Make sure that you’ve spoken with anyone else who may have a say in this, preferably before you start. This could be a pretty big day for your parents too, and many parents, or even grandparents, feel that they should be able to invite a few friends (especially if they’re contributing financially!). Remember that while getting married is ultimately all about you, it’s also a massive deal for those who raised you. Stay open and honest with them and make sure you try to see their point of view before you reject any suggestions or requests they may throw your way! (I won’t go too in depth here, but if it’s something you’re struggling with – feel free to flick me a message! I’d love to have a chat and help you out).
One method that I like to recommend for writing your guest list is priority listing. While the concept of listing all of your friends and family in priority order sounds awfully judgy and rather cut-throat, it can (for some people), be the simplest way of drawing a line in the sand. It’s particularly useful if you have a rather strict guest count that you absolutely cannot exceed.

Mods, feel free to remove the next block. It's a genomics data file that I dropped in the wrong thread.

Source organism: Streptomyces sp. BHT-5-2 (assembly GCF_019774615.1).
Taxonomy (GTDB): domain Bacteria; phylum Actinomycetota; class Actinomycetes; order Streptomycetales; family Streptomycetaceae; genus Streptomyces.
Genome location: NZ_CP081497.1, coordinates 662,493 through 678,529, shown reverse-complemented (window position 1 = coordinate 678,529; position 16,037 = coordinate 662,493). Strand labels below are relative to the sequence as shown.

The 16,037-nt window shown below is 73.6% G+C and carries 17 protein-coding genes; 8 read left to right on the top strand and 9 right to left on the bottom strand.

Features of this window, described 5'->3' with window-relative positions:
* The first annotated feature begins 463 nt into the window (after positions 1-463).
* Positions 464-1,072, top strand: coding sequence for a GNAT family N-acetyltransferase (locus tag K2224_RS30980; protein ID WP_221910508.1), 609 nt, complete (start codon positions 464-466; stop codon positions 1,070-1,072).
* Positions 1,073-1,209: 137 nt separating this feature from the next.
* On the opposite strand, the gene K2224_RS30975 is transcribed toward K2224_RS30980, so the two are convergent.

Start with your family and friends who you feel you absolutely cannot get married without and work your way down to those colleagues and people you love hanging out with but whom don’t often feature in your personal life.
One way to help determine how far up the list a potential guest should be is to compile a list of questions to ask yourself. Choose your questions based on what matters to you, I’ve added three options below to get you started:
1. Do you spend quality time with this person regularly?